Cyberspace: The Next Battle Frontier

By Elizabeth Finan
Staff Writer
August 2, 2010

Mention the word “cybersecurity,” and the conversation is guaranteed to evolve into a frightening run-down of doomsday scenarios: planes colliding in mid-air, massive blackouts due to power grid failure, dams bursting open, explosions at chemical plants. While these situations rarely come to fruition (and certainly not yet as the result of cyberattacks) the United States must not become complacent. The recently-created U.S. Cyber Command (CYBERCOM) – a central organization securing military networks – is a good start. Yet, the potential of cyberattacks to infiltrate and damage non-military networks means the Obama Administration should consider a separate organization to monitor cyberattacks on non-military networks.

Recent history shows just how far the nation has to go in shoring up its information networks. In fiscal year 2008, there were more than 18,000 cyberattacks on government agencies, three times the number of attacks in 2006. In October 2009, the Washington Post revealed that hackers in China and Pakistan were downloading U.S. soldiers’ personal information—including social security numbers and names of family members—off military servers. Hackers have also accessed the Air Force’s air traffic control system and have obtained sensitive information regarding the Air Force’s $300 billion Joint Strike Fighter project. Although the Pentagon has taken its fair share of hits, other government agencies—the State Department, the Department of Homeland Security, NASA, and the Department of Commerce—have all been victims of cyberattacks as well, losing terabytes of information in some cases.

The intrusions are not limited to government agencies. For example, hackers originating in Russia and China infiltrated the U.S. electrical grid and inserted malicious software. In what some cybersecurity experts call the “Pearl Harbor” of cyber warfare, $550 million was stolen from Americans money market accounts in just two hours in September 2008. If the Treasury Department had not closed the accounts after discovering the breach, the hackers would have stolen $5.5 trillion.

As these breaches have shown, the damage from cyberattacks is not physical in nature. Rather, the threat stems from hackers’ ability to access to sensitive information, such as classified documents or bank account numbers, which could then be used against the U.S. government or its citizens.

With the creation of the U.S. Cyber Command, which is responsible for securing the military’s networks, the United States is taking a step in the right direction. CYBERCOM is led by General Keith Alexander and a sub-unified branch of the military’s Strategic Command, demonstrating the priority that the administration is placing on cybersecurity. And given that military networks often contain some of the most sensitive and potentially dangerous information, it is essential that CYBERCOM exists to set uniform security standards and protect that data.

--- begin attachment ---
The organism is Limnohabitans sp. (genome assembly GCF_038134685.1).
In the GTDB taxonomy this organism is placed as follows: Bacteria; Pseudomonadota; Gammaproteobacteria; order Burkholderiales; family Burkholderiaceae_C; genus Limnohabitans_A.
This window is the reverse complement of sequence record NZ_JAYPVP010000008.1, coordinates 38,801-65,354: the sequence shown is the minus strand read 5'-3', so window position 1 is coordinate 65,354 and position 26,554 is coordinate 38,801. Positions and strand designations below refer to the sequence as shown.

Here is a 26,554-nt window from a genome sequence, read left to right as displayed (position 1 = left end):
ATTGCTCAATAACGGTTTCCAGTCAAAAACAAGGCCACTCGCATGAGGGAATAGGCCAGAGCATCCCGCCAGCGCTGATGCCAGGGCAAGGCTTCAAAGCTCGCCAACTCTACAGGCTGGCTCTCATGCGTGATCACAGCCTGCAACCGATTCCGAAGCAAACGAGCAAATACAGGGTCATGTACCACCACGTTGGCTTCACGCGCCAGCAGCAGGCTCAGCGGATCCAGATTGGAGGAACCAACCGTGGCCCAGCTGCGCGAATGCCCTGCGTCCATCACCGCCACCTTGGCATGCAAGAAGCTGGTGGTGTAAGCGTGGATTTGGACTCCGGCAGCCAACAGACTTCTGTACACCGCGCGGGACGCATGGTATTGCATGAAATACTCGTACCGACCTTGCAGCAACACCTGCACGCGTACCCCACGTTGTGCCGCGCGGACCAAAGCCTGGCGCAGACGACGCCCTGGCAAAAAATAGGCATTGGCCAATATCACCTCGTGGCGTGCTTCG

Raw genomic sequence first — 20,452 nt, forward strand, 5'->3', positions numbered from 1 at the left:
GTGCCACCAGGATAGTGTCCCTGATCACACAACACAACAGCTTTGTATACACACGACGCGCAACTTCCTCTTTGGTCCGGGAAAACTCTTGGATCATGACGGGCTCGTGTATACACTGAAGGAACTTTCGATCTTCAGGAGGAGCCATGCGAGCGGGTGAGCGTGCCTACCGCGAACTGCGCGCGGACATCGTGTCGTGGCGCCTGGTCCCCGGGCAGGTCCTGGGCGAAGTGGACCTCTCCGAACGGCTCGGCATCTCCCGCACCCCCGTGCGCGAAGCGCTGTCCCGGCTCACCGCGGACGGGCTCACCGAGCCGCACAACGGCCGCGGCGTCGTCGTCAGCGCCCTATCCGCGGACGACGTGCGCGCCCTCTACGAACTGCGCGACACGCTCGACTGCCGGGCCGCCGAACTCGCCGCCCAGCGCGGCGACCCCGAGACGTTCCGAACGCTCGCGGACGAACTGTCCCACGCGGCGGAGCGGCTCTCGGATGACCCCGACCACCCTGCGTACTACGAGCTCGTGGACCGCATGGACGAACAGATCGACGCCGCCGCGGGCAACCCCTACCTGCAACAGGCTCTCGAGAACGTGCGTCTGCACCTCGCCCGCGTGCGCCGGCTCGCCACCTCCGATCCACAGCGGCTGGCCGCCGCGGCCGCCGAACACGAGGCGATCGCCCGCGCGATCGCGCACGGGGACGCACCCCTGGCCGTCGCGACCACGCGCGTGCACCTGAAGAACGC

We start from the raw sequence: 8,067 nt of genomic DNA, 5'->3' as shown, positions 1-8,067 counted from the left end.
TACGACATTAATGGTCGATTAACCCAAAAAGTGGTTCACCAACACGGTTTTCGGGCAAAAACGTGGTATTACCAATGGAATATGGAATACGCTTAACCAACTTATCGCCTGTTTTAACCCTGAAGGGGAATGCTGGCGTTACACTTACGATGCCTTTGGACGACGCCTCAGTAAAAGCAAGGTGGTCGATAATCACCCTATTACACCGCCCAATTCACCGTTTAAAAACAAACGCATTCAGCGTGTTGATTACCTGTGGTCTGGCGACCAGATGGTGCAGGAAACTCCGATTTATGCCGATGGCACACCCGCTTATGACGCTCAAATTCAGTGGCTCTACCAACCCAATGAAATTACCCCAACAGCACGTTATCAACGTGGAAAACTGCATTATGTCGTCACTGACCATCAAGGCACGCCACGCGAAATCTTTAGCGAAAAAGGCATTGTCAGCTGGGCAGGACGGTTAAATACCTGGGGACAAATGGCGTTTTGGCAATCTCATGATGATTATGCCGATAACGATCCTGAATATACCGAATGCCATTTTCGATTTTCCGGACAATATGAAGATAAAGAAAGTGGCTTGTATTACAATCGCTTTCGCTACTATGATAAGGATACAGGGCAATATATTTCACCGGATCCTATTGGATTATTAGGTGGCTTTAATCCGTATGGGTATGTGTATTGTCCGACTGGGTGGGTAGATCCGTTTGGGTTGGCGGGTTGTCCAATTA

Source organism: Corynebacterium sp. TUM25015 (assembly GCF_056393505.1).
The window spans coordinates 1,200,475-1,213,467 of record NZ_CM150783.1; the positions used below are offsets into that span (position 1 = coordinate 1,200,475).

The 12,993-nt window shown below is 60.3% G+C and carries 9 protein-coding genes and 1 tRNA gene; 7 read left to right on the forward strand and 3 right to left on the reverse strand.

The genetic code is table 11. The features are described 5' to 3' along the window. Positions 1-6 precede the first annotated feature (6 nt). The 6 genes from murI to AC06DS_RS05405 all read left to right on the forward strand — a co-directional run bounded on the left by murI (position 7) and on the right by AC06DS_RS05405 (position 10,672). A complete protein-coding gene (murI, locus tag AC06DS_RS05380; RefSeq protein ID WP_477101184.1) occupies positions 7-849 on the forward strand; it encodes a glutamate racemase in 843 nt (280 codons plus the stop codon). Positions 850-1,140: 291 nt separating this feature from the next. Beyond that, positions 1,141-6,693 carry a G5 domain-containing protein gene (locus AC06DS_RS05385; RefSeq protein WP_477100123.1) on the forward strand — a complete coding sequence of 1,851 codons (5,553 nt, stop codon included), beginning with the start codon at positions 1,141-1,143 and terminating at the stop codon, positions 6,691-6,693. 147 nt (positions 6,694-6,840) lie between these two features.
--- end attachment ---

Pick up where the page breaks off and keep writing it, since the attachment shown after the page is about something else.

As the above examples reveal, however, the “dot mil” domain is not the only target of hackers. In addition to other government agencies, private citizens and business must also have mechanisms in place to defend against cyberattacks. For this reason, another central authority—not unlike CYBERCOM—should be established within the federal government to provide information to the private sector and non-military agencies on current digital threats and how to counter them.

Of course, such an organization would be viewed skeptically by the private sector, which is wary of the possibility for the government to overstep its boundaries and become too involved in dictating what actions a company should take. Many policymakers, including former Director of National Intelligence Mike McConnell and Senators Olympia Snowe and Joseph Lieberman, have advocated for a “public-private partnership,” in which the government would alert the private sector to potentially catastrophic threats but would at the same time allow businesses to implement their own security measures to protect themselves.

As simple as it sounds, this back-and-forth exchange of information is currently nonexistent, not only between government and business but among government agencies as well. Therefore, the government must centralize its cybersecurity operations before embarking on any other endeavors. With one organization overseeing the networks and the threats, disseminating information and taking quick, uniform action during a crisis will be much easier.

Hackers are a new breed of enemy. The damage they do is not always obvious, and it is often difficult to single out a specific perpetrator. Although building secure networks can be time- and resource-intensive, U.S. cybersecurity can improve with a centralization of operations and increased communication among interested parties. These measures will assist in not only preventing the cyber Armageddon that many people fear, but will also go a long way in preventing the more subtle—but still immensely damaging—breaches in security.

The photo in this article is being used under Creative Commons licensing. The original source can be found here.

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